Newport is a festival for people who don’t really like full-on camping festivals. Everyone sits down, there are places specifically for shade, there are only two designated places to get drunk and the artists all begin on time. It is a family festival – a music fans festival. Sure, it doesn’t offer the same sort of experience that the larger events can, but unlike those, you can actually relax and listen to the music. And oh, what amazing music it is. Newport can easily boast the largest density of legends this summer, with modern folk and true visionaries mixing beautifully. So, after some careful contemplation, we are ready to hand out our Wild Honey Pie certified awards:
“Two voices have never mixed so well.” — Guy behind me in reference to Gillian Welch and David Rawlings.
Truer statements are rarely spoken. The beautiful interplay of Welch and Rawlings’ voices and guitars for one hour was starkly beautiful and absolutely mesmerizing.
“Heartbreak Hotel” and “You Know I’m No Good” as sung by Wanda Jackson
Wanda Jackson dedicated “Heartbreak Hotel” to her old flame, Mr. Elvis Presley and sang it with a ferocity and abandon I’m sure would have made him proud. She followed up that spectacular number (and story about being on tour with Elvis) with a song she sings on her latest album, dedicating it to the late Amy Winehouse.
Tegan and Sarah
I’m not the biggest Tegan and Sarah fan, but their stripped down acoustic set at Newport absolutely converted me. They sang beautifully together and changed their songs into something appropriate and spectacularly different for the folk festival crowd.
PS22 and Freelance Whales performing “Generator ^ 1st Floor” at the Kids Stage
Around the time when the kids all put their arms around each other and sang the line “We’re finding every day several ways that we could be friends” I almost lost it. It was the most innocently sweet thing I have seen in a good long while.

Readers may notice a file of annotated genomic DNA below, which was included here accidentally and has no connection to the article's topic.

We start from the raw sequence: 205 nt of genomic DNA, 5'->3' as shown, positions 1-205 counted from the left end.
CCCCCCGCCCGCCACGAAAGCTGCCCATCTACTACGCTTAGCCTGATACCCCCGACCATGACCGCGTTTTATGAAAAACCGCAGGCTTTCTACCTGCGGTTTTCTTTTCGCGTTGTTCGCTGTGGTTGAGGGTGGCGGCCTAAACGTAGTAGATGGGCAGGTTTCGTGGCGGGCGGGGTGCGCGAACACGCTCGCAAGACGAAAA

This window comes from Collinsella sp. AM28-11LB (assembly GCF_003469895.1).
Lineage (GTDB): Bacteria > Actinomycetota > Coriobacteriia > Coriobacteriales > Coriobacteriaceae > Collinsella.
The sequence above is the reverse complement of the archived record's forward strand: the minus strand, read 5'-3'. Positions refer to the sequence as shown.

The Civil Wars
Though they sang beautifully and their performing/songwriting ability was undeniable, I couldn’t help but be a little distracted by the behavior of the duo. Both Joy Williams and John Paul White are married to other people, but I certainly wouldn’t have assumed so. I suppose the gentle ruse is all part of the performance, though. Their harmonies and sad lyrical folk simply wouldn’t be a powerful without a sense of longing buried beneath the surface.
Emmylou Harris singing the Townes Van Zandt classic “Poncho and Lefty”
You guys don’t need to hear all the sentimentality involved with this, but it was certainly a moment for me and also the perfect way for the Newport experience to come to a close.
While I can appreciate their recorded material, something about their live performance generated a much more powerful experience. Particularly after having watched the calm of Freelance Whales’ set, the guitars, vocals, and overall sounds of Delta Spirit was nothing less than explosive.
Justin Townes Earle singing “Been Burnin’ Bad Gasoline”
Holy balls does that lanky dude have an insane voice! He had his pedal steel and stand up bass player take a break while he belted, and I mean belted, this Lightin’ Hopkins song. Our lives were all better for having heard it.
Trampled by Turtles
Though they played the Fort stage all the way in the back, their crowd was absolutely rambunctious and worthy of the main stage.
Middle Brother // Dawes // The Head and the Heart
There was a Dawes set in the middle of the Middle Brother set sandwiched between a Deertick set. All the switching seemed to force the energy even higher and make the audience even happier. It was the loudest performance I saw all weekend and the one where the audience sang the loudest.
And then, of course, there was The Head and the Heart. With its waterfront views and New England charm, Newport was the ideal environment to see the Seattle five-pack. It’s only been a few months since I saw them at SXSW, but they’ve managed to grow as performers by leaps and bounds. That says a lot considering they were completely and utter brilliant in Austin.
Pete Seeger leading everyone in a sing-a-long!
The festival ended with a frail voiced Pete Seeger and pretty much everyone who played that day singing “Where Have All the Flowers Gone.”
From The Wild Honey Pie, 8/8/2011: http://www.thewildhoneypie.com/newport-folk-festival-2011-awards/